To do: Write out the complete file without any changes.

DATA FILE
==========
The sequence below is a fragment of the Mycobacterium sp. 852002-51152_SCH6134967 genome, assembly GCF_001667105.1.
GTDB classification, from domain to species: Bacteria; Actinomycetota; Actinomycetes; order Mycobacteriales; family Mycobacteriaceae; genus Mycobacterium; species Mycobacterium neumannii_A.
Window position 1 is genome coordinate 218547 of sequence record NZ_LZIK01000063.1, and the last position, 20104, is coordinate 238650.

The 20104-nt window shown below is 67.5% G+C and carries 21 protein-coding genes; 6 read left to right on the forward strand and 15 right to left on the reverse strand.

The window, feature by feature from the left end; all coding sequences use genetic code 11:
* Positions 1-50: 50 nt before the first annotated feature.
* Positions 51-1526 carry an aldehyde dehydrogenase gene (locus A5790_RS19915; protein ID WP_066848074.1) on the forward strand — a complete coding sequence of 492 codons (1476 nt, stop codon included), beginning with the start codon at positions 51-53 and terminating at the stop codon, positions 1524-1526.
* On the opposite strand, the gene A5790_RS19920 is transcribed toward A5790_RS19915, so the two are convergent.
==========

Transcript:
The sequence below is a fragment of the Mycobacterium sp. 852002-51152_SCH6134967 genome, assembly GCF_001667105.1.
GTDB classification, from domain to species: Bacteria; Actinomycetota; Actinomycetes; order Mycobacteriales; family Mycobacteriaceae; genus Mycobacterium; species Mycobacterium neumannii_A.
Window position 1 is genome coordinate 218547 of sequence record NZ_LZIK01000063.1, and the last position, 20104, is coordinate 238650.

The 20104-nt window shown below is 67.5% G+C and carries 21 protein-coding genes; 6 read left to right on the forward strand and 15 right to left on the reverse strand.

The window, feature by feature from the left end; all coding sequences use genetic code 11:
* Positions 1-50: 50 nt before the first annotated feature.
* Positions 51-1526 carry an aldehyde dehydrogenase gene (locus A5790_RS19915; protein ID WP_066848074.1) on the forward strand — a complete coding sequence of 492 codons (1476 nt, stop codon included), beginning with the start codon at positions 51-53 and terminating at the stop codon, positions 1524-1526.
* On the opposite strand, the gene A5790_RS19920 is transcribed toward A5790_RS19915, so the two are convergent.